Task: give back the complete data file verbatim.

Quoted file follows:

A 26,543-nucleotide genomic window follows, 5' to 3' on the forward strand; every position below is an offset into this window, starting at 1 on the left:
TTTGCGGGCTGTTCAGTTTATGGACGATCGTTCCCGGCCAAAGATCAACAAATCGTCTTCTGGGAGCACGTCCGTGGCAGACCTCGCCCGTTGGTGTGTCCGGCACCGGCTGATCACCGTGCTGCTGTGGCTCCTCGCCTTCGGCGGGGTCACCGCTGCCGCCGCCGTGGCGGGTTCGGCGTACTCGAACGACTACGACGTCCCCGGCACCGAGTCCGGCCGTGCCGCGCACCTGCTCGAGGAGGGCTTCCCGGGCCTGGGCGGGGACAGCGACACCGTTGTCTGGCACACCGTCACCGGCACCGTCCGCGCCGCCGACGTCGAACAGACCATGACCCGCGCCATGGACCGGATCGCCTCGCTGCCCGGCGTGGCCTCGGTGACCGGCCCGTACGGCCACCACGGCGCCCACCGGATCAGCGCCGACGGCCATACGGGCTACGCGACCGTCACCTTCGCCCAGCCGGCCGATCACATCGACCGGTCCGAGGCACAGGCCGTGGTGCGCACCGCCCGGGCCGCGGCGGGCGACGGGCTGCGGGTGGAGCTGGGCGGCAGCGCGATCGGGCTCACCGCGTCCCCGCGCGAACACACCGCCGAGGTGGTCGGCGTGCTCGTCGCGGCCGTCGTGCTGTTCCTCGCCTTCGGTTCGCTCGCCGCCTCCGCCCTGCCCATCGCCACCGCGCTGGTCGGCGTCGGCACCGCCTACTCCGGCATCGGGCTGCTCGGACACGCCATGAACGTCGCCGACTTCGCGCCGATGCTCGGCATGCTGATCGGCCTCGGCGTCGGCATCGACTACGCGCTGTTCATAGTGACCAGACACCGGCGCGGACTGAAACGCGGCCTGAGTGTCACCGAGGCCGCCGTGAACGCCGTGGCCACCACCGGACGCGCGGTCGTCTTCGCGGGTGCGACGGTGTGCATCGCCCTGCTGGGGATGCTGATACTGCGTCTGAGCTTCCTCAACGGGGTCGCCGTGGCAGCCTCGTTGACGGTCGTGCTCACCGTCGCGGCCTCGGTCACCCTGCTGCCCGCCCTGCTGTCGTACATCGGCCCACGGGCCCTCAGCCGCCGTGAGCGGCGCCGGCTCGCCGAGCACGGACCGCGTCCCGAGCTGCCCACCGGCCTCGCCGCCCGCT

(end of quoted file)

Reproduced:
A 26,543-nucleotide genomic window follows, 5' to 3' on the forward strand; every position below is an offset into this window, starting at 1 on the left:
TTTGCGGGCTGTTCAGTTTATGGACGATCGTTCCCGGCCAAAGATCAACAAATCGTCTTCTGGGAGCACGTCCGTGGCAGACCTCGCCCGTTGGTGTGTCCGGCACCGGCTGATCACCGTGCTGCTGTGGCTCCTCGCCTTCGGCGGGGTCACCGCTGCCGCCGCCGTGGCGGGTTCGGCGTACTCGAACGACTACGACGTCCCCGGCACCGAGTCCGGCCGTGCCGCGCACCTGCTCGAGGAGGGCTTCCCGGGCCTGGGCGGGGACAGCGACACCGTTGTCTGGCACACCGTCACCGGCACCGTCCGCGCCGCCGACGTCGAACAGACCATGACCCGCGCCATGGACCGGATCGCCTCGCTGCCCGGCGTGGCCTCGGTGACCGGCCCGTACGGCCACCACGGCGCCCACCGGATCAGCGCCGACGGCCATACGGGCTACGCGACCGTCACCTTCGCCCAGCCGGCCGATCACATCGACCGGTCCGAGGCACAGGCCGTGGTGCGCACCGCCCGGGCCGCGGCGGGCGACGGGCTGCGGGTGGAGCTGGGCGGCAGCGCGATCGGGCTCACCGCGTCCCCGCGCGAACACACCGCCGAGGTGGTCGGCGTGCTCGTCGCGGCCGTCGTGCTGTTCCTCGCCTTCGGTTCGCTCGCCGCCTCCGCCCTGCCCATCGCCACCGCGCTGGTCGGCGTCGGCACCGCCTACTCCGGCATCGGGCTGCTCGGACACGCCATGAACGTCGCCGACTTCGCGCCGATGCTCGGCATGCTGATCGGCCTCGGCGTCGGCATCGACTACGCGCTGTTCATAGTGACCAGACACCGGCGCGGACTGAAACGCGGCCTGAGTGTCACCGAGGCCGCCGTGAACGCCGTGGCCACCACCGGACGCGCGGTCGTCTTCGCGGGTGCGACGGTGTGCATCGCCCTGCTGGGGATGCTGATACTGCGTCTGAGCTTCCTCAACGGGGTCGCCGTGGCAGCCTCGTTGACGGTCGTGCTCACCGTCGCGGCCTCGGTCACCCTGCTGCCCGCCCTGCTGTCGTACATCGGCCCACGGGCCCTCAGCCGCCGTGAGCGGCGCCGGCTCGCCGAGCACGGACCGCGTCCCGAGCTGCCCACCGGCCTCGCCGCCCGCT